Stanford University researchers developed an optical device that enables the fine-tuning and changing of frequencies of individual photons in a stream of light, to virtually any mixture of colors. The new photonic architecture has potential applications and large implications for fields ranging from digital communications and artificial intelligence to quantum computing.
The structure consists of a low-loss wire for light, which acts as a sort of highway, with the photons being analogous to cars. The photons then enter a series of rings, similar to off-ramps in a highway cloverleaf. Each ring has a modulator that transforms the frequency of the passing photons. The device can be designed with as many rings as desired, and engineers are able to finely control the modulators to dial in the desired frequency transformation.
“This powerful new tool puts a degree of control in the engineer’s hands not previously possible,” said Shanhui Fan, senior author on the paper describing the work and a professor of electrical engineering at Stanford.
The color of a photon is determined by the frequency at which the photon resonates, which in turn is a factor of its wavelength. A red photon, for example, has a relatively low frequency and a wavelength around 650 nm. Blue has a much higher frequency with a wavelength of about 450 nm.
A simple transformation with this technology may entail shifting a photon from a wavelength of 500 to 510 nm, for example. As the human eye would register it, this would be a change from cyan to green.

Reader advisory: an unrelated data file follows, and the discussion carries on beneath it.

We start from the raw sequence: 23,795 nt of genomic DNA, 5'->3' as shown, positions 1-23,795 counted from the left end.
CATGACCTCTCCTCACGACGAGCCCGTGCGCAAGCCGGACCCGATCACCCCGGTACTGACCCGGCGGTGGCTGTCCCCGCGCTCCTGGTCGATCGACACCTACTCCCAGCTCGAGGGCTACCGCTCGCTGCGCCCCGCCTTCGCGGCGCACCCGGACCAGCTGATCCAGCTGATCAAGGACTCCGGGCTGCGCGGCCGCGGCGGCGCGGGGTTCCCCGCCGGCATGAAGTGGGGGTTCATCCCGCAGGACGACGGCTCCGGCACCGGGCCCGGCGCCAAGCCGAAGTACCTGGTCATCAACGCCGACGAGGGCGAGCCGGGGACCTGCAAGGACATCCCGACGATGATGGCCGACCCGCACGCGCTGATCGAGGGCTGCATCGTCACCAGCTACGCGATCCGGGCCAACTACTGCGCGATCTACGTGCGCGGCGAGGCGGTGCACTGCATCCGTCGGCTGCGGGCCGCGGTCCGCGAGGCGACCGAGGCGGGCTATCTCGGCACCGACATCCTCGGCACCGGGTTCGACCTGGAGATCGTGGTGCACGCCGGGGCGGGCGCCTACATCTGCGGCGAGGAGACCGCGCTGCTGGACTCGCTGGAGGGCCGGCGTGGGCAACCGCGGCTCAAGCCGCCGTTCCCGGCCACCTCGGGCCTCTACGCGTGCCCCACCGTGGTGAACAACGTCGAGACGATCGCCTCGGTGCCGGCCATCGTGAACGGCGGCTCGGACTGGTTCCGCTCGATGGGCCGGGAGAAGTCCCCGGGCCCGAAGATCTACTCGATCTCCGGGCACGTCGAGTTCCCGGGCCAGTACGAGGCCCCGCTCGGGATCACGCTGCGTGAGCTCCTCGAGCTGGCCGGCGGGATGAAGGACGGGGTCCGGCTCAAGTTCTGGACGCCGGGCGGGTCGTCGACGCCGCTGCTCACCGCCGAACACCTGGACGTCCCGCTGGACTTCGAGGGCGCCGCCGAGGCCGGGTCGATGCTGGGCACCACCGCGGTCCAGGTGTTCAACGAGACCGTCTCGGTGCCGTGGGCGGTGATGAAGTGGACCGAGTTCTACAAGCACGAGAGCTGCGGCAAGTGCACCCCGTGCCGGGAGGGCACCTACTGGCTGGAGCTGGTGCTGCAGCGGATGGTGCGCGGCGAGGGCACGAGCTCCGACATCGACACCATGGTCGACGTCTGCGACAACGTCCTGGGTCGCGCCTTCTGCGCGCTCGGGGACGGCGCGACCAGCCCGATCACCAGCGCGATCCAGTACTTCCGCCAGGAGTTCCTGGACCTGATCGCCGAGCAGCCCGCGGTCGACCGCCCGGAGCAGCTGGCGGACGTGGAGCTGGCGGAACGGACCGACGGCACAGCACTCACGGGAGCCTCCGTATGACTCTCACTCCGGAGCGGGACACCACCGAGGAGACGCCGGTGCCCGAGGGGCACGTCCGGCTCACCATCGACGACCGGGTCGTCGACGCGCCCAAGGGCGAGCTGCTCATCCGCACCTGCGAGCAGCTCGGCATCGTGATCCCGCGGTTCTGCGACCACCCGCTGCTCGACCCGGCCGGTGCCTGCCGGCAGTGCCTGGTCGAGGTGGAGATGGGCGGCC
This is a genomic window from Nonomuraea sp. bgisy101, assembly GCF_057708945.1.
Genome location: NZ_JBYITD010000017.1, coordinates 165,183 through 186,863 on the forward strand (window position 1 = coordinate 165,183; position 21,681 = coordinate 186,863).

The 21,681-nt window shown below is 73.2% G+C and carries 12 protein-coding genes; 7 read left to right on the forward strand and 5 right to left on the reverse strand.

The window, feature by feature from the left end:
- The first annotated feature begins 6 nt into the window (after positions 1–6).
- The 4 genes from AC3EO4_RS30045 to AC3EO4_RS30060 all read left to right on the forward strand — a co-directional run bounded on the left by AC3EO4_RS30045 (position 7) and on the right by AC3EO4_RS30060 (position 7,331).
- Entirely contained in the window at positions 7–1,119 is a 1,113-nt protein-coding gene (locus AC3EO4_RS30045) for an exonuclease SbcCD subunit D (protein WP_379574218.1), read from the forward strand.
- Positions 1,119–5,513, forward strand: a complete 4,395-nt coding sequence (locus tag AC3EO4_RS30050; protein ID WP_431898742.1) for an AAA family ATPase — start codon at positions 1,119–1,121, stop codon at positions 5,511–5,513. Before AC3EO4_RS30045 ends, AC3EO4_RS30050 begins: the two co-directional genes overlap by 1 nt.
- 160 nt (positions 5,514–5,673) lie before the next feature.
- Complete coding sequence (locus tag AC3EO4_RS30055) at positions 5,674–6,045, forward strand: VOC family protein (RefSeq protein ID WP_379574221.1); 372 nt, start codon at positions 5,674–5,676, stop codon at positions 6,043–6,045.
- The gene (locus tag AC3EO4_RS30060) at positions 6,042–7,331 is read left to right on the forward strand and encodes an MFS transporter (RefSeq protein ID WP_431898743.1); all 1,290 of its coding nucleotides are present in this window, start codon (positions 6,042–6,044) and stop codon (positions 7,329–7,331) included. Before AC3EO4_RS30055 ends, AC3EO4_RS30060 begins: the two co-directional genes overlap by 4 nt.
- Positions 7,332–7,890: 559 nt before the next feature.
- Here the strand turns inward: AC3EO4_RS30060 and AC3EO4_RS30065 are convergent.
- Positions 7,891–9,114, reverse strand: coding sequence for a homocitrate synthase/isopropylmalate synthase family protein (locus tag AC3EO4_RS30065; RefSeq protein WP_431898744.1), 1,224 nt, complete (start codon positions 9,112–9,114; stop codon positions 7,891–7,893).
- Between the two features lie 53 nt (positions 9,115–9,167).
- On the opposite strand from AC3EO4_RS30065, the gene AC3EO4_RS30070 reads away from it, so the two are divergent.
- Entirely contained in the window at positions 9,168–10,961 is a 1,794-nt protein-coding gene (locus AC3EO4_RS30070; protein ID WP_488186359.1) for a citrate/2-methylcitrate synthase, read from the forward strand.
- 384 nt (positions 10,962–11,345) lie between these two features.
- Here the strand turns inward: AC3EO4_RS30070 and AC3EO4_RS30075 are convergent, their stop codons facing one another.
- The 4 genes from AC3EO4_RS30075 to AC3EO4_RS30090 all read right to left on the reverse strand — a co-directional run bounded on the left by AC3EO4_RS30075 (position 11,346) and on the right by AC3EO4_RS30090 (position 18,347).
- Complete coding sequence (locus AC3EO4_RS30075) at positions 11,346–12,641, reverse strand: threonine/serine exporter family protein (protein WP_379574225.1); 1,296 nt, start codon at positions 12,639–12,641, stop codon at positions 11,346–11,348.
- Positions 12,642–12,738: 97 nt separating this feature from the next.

The system is capable of much more complex and sophisticated transformations; to explain, Fan offered an example of an incoming light stream composed of 20% photons in the 500-nm range and 80% at 510 nm. With this new device, an engineer could fine-tune that ratio to 73% at 500 nm and 27% at 510 nm, all while preserving the total number of photons. The ratio could be 37% and 63%, for that matter. In quantum applications, where a single photon may have multiple colors, the device could change the ratio of those colors, too.
“We say this device allows for ‘arbitrary transformation,’ but that does not mean ‘random,’” said Siddharth Buddhiraju, first author on the paper and a graduate student in Fan’s lab during the research; he now works at Facebook Reality Labs. “Instead we mean that we can achieve any linear transformation that the engineer requires. There is a great amount of engineering control here.”
Among the applications the researchers envision are optical neural networks for AI, which perform neural computations with light rather than electrons. Existing methods for creating optical neural networks don’t actually change the frequencies of the photons, but simply reroute photons of a single frequency. Performing such neural computations through frequency manipulation could lead to much more compact devices, the researchers said.